“Founder crops” v. wild plants: Assessing the plant-based diet of the last hunter-gatherers in southwest Asia

Amaia Arranz-Otaegui*, Lara González Carretero, Joe Roe, Tobias Richter

*Corresponding author for this work

Research output: Contribution to journalArticlepeer-review

Abstract

The Natufian culture (c. 14.6–11.5 ka cal. BP) represents the last hunter-gatherer society that inhabited southwest Asia before the development of plant food production. It has long been suggested that Natufians based their economy on the exploitation of the wild ancestors of the Neolithic “founder crops”, and that these hunter-gatherers were therefore on the “threshold to agriculture”. In this work we review the available data on Natufian plant exploitation and we report new archaeobotanical evidence from Shubayqa 1, a Natufian site located in northeastern Jordan (14.6–11.5 ka cal. BP). Shubayqa 1 has produced an exceptionally large plant assemblage, including direct evidence for the continuous exploitation of club-rush tubers (often regarded as “missing foods”) and other wild plants, which were probably used as food, fuel and building materials. Taking together this data we evaluate the composition of archaeobotanical assemblages (plant macroremains) from the Natufian to the Early Pre-Pottery Neolithic B (EPPNB). Natufian assemblages comprise large proportions of non-founder plant species (>90% on average), amongst which sedges, small-seeded grasses and legumes, and fruits and nuts predominate. During the Pre-Pottery Neolithic, in particular the EPPNB, the presence of “founder crops” increases dramatically and constitute up to c. 42% of the archaeobotanical assemblages on average. Our results suggest that plant exploitation strategies during the Natufian were very different from those attested during subsequent Neolithic periods. We argue that historically driven interpretations of the archaeological record have over-emphasized the role of the wild ancestors of domesticated crops previous to the emergence of agriculture.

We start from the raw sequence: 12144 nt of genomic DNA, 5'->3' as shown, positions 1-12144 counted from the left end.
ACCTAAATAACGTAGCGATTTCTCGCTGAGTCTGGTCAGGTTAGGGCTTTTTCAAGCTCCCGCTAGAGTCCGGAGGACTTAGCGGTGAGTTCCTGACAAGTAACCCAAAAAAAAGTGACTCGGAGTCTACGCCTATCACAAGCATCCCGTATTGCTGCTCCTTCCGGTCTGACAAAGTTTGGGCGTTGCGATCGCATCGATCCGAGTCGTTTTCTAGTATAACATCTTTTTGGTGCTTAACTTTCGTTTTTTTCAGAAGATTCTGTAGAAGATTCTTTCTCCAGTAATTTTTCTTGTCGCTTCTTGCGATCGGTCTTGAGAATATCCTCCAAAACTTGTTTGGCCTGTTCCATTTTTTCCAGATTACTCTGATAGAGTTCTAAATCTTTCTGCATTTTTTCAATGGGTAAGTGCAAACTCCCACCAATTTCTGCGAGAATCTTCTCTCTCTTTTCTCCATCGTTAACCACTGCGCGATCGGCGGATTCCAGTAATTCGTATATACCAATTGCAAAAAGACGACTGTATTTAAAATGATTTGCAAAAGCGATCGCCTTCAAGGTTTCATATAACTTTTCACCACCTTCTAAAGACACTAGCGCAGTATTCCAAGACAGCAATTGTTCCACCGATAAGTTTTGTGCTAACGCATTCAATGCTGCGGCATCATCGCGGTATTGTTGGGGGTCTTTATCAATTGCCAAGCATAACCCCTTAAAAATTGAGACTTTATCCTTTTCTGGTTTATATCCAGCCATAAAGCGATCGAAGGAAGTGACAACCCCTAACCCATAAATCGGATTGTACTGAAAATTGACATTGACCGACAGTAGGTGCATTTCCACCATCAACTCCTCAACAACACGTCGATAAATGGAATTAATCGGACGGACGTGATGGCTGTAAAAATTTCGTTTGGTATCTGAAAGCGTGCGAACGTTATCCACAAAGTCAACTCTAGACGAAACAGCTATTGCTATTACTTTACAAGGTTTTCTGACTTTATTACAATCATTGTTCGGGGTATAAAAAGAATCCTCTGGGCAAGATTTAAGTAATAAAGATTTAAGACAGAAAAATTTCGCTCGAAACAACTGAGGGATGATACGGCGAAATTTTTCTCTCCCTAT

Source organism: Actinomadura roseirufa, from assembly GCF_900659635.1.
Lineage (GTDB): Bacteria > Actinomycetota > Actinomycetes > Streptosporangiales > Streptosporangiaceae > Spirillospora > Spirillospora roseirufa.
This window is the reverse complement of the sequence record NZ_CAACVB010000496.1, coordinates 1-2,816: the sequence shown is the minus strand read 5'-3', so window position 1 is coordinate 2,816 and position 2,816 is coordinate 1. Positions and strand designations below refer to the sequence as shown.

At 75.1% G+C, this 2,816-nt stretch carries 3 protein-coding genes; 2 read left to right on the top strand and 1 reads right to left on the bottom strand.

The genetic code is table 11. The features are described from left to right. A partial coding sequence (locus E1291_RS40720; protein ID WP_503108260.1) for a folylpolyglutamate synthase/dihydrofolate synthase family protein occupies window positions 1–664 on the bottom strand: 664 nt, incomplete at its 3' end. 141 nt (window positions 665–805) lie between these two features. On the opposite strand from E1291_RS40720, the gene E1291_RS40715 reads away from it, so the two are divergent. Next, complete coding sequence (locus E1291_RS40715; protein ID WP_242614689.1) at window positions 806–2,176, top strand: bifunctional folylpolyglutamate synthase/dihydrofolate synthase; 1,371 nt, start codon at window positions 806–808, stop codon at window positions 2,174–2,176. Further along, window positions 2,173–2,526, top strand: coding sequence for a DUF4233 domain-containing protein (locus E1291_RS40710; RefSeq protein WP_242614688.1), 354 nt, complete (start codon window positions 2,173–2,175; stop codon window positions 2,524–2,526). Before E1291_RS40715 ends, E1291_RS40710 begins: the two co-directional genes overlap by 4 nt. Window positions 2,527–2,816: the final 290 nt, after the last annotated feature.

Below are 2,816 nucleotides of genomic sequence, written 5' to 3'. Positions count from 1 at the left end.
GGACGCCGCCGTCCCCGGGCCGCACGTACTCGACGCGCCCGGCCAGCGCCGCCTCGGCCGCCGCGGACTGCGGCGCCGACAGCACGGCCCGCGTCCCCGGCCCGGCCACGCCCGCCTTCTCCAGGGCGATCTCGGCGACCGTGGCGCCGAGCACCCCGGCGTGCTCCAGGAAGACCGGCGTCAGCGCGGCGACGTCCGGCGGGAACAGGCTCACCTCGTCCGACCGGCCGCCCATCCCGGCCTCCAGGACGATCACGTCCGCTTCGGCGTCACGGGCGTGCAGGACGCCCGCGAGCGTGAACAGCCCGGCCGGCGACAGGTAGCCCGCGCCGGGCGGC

Original languageEnglish
Pages (from-to)263-283
Number of pages21
JournalQuaternary Science Reviews
Volume186
DOIs
Publication statusPublished - 15 Apr 2018

Bibliographical note

Funding Information:
This project has been funded by the Independent Research Fund Denmark (Sapere Aude Starting Grant Number DFF – 4001-00068 and Postdoctoral Grant Number 11-116136 awarded to T. Richter), H.P. Hjerl Mindefondet for Dansk Palæstinaforskning and the Danish Institute in Damascus . We wish to thank the Department of Antiquities of Jordan for allowing the excavation and exportation of the materials, and the Danish Institute Damascus for co-funding the excavation seasons at Shubayqa 1. We thank Alexis Pantos (Glasgow School of Art) for recording the supplement video, Prof. Ehud Weiss (Bar-Ilan University), Prof. Dorian Fuller (University College London), Dr. Michele Wollstonecroft (University College London) and Terry C. Spurgeon (Simon Fraser University) for their help on the identification of some of the plant remains from Shubayqa 1, and last but not least, we thank the anonimous reviewers for their useful comments and suggestions.

Publisher Copyright:
© 2018 Elsevier Ltd

Keywords

  • Archaeobotany
  • Founder crops
  • Natufian
  • Neolithic
  • southwest Asia
  • Underground storage organs

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